If there are no new components to explain the error, the problem may be a failed RAM module, a virus in the MBR, or a failing hard drive.
If your computer manufacturer provided a hardware test utility, use it to diagnose which RAM module is bad. If you don't have a diagnostic application, remove all but one RAM module and reboot your computer. If you don't get an error message, add one RAM module back at a time and reboot your computer until the problem returns. Replace the defective module.
Run a current virus scanner that can check and repair the Master Boot Block (the first location on a hard drive; usually contains the MBR) on your hard drive.
Although rare, it's possible for a failing hard drive to generate this error message. Use the CHKDSK utility to validate your drive. If your drive was formatted using NTFS, use CHKDSK with the /f (error-fixing) and /r (information recovery) switches. To do this, click Start and Run; type chkdsk /f /r in the Open field and click OK.
If none of these steps resolves the problem, consider taking your computer to a competent diagnostic testing facility. The problem may be a motherboard failure.
Error Message: strong>"STOP: 0x0000007B: (0xF741B84C, 0x00000034, 0x00000000, 0x00000000) INACCESSIBLE_BOOT_DEVICE."
Translation: You may see this error message if you move a hard drive that contains a Win2000 OS to a different computer or if you install a new motherboard or hard drive controller. The Registry (a database that Windows uses to store configuration information) stored on the hard drive you're booting from doesn't have the correct entries for the new motherboard or hard drive controller. The Registry contains the PnP (Plug-n-Play) IDs that identify the hard drive controller. Win2000 uses the PnP ID to load the correct driver for the mass storage device. In this case, the device driver that Win2000 is loading from the Registry doesn't work with the new motherboard or your PC's hard drive controller.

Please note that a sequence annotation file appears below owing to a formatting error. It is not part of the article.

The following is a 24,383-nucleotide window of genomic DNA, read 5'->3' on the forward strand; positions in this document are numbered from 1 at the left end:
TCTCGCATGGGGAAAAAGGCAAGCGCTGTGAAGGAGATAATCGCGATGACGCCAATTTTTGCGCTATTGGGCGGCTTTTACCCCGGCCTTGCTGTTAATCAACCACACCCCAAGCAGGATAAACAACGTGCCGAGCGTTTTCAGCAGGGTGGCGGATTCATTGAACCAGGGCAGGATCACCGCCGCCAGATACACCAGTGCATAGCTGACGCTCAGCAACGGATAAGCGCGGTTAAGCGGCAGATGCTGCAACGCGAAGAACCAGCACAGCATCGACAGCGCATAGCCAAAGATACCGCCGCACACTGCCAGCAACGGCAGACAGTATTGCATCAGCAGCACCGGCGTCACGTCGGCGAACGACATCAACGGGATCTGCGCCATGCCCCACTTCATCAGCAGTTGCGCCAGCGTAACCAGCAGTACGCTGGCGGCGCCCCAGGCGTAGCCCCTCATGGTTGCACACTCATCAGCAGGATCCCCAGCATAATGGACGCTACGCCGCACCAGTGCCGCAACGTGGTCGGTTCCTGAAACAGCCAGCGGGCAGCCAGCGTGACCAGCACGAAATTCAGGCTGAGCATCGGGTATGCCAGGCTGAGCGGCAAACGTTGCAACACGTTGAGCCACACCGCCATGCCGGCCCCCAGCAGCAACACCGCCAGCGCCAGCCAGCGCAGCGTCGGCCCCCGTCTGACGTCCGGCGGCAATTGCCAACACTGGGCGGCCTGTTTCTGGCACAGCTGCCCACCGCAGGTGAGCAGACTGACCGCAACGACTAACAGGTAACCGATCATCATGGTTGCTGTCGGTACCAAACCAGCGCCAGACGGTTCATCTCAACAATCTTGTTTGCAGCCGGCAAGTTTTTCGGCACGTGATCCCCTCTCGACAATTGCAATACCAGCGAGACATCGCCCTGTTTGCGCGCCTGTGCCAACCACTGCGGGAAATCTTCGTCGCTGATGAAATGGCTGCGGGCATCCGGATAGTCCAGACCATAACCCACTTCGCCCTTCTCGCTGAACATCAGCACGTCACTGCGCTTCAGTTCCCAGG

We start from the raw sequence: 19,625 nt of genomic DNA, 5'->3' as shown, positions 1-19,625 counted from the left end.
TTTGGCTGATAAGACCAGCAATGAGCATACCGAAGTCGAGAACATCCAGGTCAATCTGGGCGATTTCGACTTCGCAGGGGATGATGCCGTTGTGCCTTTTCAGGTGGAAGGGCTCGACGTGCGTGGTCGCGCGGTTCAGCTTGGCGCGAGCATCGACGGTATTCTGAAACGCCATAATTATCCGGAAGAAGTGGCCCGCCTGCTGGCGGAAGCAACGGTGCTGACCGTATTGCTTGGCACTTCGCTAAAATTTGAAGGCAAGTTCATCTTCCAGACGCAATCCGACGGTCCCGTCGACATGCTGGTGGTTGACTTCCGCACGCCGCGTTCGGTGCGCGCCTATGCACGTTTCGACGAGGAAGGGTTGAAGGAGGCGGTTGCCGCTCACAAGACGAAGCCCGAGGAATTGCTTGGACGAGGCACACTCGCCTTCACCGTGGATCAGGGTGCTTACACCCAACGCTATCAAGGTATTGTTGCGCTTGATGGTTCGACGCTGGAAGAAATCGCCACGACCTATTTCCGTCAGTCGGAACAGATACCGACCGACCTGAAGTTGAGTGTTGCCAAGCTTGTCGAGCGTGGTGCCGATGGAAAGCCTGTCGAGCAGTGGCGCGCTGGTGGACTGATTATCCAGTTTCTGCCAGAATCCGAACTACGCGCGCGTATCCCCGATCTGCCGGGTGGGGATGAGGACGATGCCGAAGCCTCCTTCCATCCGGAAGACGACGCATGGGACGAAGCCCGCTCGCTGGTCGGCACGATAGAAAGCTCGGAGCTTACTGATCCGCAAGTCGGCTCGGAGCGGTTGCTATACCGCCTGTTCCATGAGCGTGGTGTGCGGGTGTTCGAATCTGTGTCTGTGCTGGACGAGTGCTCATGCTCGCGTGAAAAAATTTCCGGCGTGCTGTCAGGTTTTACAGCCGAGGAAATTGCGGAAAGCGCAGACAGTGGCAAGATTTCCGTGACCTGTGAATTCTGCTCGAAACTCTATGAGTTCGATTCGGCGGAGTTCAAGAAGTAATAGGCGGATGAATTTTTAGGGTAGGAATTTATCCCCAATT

Solution: If you see this error message after installing a new hard drive controller, your current Win2000 installation doesn't have the necessary drivers or the proper Registry entries. You can solve the problem by reconfiguring your computer with the old hard drive controller and attaching the hard drive that contains the operating system back to the original controller. Confirm that you can boot successfully and then install the new hard drive controller, leaving the old controller in place and the hard drive connected to the old controller. Boot your computer. Win2000 will recognize that a new controller has been added, install the necessary drivers, and make the necessary entries in the Registry. After you successfully install the new controller, shut down your computer, remove the old controller, attach the hard drive to the new controller, and reboot your computer.
If you see this error message after moving your hard drive to another computer, or after installing a new motherboard, you can repair the Windows installation. Boot from the Win2000 setup diskettes or the Win2000 CD. At the Welcome to Setup screen, press ENTER. Press F8 to accept the license agreement. Select your current Win2000 installation (it may already be selected) and press R. Follow the on-screen instructions to complete the repair process.
Error Message: "STOP: 0x0000007F (0xParameter1, 0xParameter2, 0xParameter3, 0xParameter4) UNEXPECTED_KERNEL_MODE_TRAP."
Translation: This error can indicate hardware or software problems, but the most likely cause is hardware. The actual failure is listed in 0xParameter1; the other parameters have no meaning. 0xParameter1 contains the actual trap values, which you can look up in X86 processor (any processor that's compatible with the Intel X86 architecture) manuals. The most common failures are:
•0x00000000: Divide By Zero Error. The system made an attempt to divide a number by zero. Poorly written software or corrupted data in memory can cause this problem.
•0x00000004: Overflow. An overflow condition occurs when the result of an operation, such as addition or multiplication, is beyond the range of the processor register that holds the result.
•0x00000005: Bounds Check Fault. This indicates that a chunk of data stored in memory exceeds its expected size. Poorly written software or faulty memory can cause this problem.
•0x00000006: Invalid Opcode (a program instruction that memory loads as needed). In this case the processor received an instruction it couldn't interpret. Failed memory that's corrupting data before it's sent to the processor is the usual culprit.
•0x00000008: Double Fault. A double fault usually results from a memory page fault. Here the processor attempted to access an unavailable memory page. The double fault occurs because the invalid access result usually generates an interrupt request with invalid data.
All of these errors can be caused by faulty hardware, usually RAM that has failed. Other probable causes include overclocking the processor, faulty hardware devices, or badly written software.